Skip Navigation LinksHome > August 2014 - Volume 46 - Issue 8 > Neuromuscular Adaptations Associated with Knee Joint Angle-S...
Medicine & Science in Sports & Exercise:
doi: 10.1249/MSS.0000000000000269
Basic Sciences

Neuromuscular Adaptations Associated with Knee Joint Angle-Specific Force Change

NOORKÕIV, MARIKA; NOSAKA, KAZUNORI; BLAZEVICH, ANTHONY J.

Collapse Box

Abstract

Purpose: Neuromuscular adaptations to joint angle-specific force increases after isometric training have not yet been fully elucidated. This study examined angle-specific neuromuscular adaptations in response to isometric knee extension training at short (SL, joint angle 38.1° ± 3.7°) versus long (LL, 87.5° ± 6.0°) muscle lengths.

Methods: Sixteen men trained three times a week for 6 wk either at SL (n = 8) or LL (n = 8). Voluntary maximal isometric knee extensor (MVC) force, doublet twitch force, EMG amplitudes (EMG/Mmax), and voluntary activation during MVC force (VA%) were measured at eight knee joint angles (30°–100°) at weeks 0, 3, and 6. Muscle volume and cross-sectional area (CSA) were measured from magnetic resonance imaging scans, and fascicle length (Lf) was assessed using ultrasonography before and after training.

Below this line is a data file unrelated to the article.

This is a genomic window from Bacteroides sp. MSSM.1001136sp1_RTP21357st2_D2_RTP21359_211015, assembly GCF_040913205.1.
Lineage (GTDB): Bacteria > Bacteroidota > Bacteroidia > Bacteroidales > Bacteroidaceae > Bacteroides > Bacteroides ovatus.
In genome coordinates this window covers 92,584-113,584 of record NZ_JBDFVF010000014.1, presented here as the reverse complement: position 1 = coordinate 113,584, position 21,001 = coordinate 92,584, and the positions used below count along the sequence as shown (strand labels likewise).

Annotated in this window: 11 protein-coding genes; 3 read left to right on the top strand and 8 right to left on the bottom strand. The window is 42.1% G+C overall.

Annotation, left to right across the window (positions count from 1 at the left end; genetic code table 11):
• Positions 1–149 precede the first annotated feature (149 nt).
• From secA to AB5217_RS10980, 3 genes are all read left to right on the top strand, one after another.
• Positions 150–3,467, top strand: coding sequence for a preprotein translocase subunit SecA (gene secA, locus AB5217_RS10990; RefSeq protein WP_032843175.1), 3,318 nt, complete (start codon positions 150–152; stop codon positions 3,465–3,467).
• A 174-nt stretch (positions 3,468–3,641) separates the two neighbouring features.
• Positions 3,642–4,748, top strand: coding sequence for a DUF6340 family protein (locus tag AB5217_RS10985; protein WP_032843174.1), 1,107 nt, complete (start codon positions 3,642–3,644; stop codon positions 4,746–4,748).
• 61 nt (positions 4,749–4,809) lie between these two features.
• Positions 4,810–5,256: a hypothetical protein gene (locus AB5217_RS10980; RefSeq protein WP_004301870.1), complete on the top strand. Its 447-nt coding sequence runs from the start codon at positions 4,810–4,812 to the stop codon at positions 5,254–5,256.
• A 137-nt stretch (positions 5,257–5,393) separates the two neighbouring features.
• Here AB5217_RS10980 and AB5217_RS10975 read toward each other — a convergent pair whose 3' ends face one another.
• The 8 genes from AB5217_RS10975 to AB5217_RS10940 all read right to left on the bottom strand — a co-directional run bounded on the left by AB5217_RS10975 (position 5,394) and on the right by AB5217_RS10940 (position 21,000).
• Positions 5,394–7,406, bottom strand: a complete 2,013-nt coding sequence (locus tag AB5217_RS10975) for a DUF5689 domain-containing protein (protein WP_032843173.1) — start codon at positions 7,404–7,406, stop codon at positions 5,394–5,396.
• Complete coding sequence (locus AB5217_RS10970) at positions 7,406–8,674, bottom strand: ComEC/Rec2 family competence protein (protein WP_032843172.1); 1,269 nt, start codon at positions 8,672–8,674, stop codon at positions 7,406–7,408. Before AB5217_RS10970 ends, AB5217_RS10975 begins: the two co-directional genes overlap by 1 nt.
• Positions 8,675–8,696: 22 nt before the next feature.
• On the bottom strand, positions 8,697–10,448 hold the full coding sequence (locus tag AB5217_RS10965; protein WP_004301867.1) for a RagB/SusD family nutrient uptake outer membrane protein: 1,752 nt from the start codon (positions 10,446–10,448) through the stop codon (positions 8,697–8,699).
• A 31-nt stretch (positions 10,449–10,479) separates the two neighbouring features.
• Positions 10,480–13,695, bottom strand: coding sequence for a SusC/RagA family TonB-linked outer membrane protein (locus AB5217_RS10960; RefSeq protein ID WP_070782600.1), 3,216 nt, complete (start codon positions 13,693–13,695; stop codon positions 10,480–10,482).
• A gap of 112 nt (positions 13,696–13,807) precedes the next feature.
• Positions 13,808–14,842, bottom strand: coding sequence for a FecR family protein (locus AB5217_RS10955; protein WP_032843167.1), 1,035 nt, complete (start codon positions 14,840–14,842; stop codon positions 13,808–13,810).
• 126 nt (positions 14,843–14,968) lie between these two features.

Results: Clear joint angle specificity of force increase was seen in SL but not in LL. The 13.4% ± 9.7% (P = 0.01) force increase around the training angle in SL was related to changes in vastus lateralis and vastus medialis EMG/Mmax around the training angle (r = 0.84–0.88, P < 0.05), without changes in the doublet twitch force–angle relation or muscle size. In LL, muscle volume and CSA increased and the changes in CSA at specific muscle regions were correlated with changes in MVC force. A 5.4% ± 4.9% (P = 0.001) increase in Lf found in both groups was not associated with angle-specific force changes. There were no angle-specific changes in VA%.

Conclusion: The EMG/Mmax, although not VA%, results suggest that neural adaptations underpinned training-related changes at short quadriceps lengths, but hypertrophic changes predominated after training at long lengths. The findings of this study should contribute to the development of more effective and evidence-based rehabilitation and strength training protocols.

© 2014 American College of Sports Medicine

Login

Article Tools

Share

Search for Similar Articles
You may search for similar articles that contain these same keywords or you may modify the keyword list to augment your search.

Connect With Us